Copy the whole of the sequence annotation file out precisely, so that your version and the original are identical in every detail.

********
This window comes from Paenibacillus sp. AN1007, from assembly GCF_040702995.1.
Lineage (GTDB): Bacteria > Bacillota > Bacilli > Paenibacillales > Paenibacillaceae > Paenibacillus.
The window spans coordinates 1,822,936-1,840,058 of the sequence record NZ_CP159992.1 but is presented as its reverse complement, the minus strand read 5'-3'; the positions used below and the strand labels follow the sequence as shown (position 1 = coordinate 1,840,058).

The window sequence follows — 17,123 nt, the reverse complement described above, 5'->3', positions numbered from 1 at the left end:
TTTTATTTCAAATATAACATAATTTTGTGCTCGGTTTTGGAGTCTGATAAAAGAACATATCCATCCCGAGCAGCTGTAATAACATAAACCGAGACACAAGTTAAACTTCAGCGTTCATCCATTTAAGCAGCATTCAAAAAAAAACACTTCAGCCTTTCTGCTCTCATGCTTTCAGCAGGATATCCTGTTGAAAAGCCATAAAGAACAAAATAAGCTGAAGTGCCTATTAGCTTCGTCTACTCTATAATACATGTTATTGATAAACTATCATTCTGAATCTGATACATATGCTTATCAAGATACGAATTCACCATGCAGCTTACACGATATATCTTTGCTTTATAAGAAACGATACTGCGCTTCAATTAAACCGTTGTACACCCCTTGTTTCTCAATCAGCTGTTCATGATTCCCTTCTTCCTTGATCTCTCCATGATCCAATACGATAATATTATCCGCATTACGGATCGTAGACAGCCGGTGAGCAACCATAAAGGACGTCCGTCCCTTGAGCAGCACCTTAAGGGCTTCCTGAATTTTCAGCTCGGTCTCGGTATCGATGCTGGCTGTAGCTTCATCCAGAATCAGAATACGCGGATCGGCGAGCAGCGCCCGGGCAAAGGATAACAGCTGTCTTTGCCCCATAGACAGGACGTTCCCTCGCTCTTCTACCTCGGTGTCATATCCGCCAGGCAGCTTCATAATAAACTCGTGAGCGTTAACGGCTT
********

This window comes from Paenibacillus sp. AN1007, from assembly GCF_040702995.1.
Lineage (GTDB): Bacteria > Bacillota > Bacilli > Paenibacillales > Paenibacillaceae > Paenibacillus.
The window spans coordinates 1,822,936-1,840,058 of the sequence record NZ_CP159992.1 but is presented as its reverse complement, the minus strand read 5'-3'; the positions used below and the strand labels follow the sequence as shown (position 1 = coordinate 1,840,058).

The window sequence follows — 17,123 nt, the reverse complement described above, 5'->3', positions numbered from 1 at the left end:
TTTTATTTCAAATATAACATAATTTTGTGCTCGGTTTTGGAGTCTGATAAAAGAACATATCCATCCCGAGCAGCTGTAATAACATAAACCGAGACACAAGTTAAACTTCAGCGTTCATCCATTTAAGCAGCATTCAAAAAAAAACACTTCAGCCTTTCTGCTCTCATGCTTTCAGCAGGATATCCTGTTGAAAAGCCATAAAGAACAAAATAAGCTGAAGTGCCTATTAGCTTCGTCTACTCTATAATACATGTTATTGATAAACTATCATTCTGAATCTGATACATATGCTTATCAAGATACGAATTCACCATGCAGCTTACACGATATATCTTTGCTTTATAAGAAACGATACTGCGCTTCAATTAAACCGTTGTACACCCCTTGTTTCTCAATCAGCTGTTCATGATTCCCTTCTTCCTTGATCTCTCCATGATCCAATACGATAATATTATCCGCATTACGGATCGTAGACAGCCGGTGAGCAACCATAAAGGACGTCCGTCCCTTGAGCAGCACCTTAAGGGCTTCCTGAATTTTCAGCTCGGTCTCGGTATCGATGCTGGCTGTAGCTTCATCCAGAATCAGAATACGCGGATCGGCGAGCAGCGCCCGGGCAAAGGATAACAGCTGTCTTTGCCCCATAGACAGGACGTTCCCTCGCTCTTCTACCTCGGTGTCATATCCGCCAGGCAGCTTCATAATAAACTCGTGAGCGTTAACGGCTT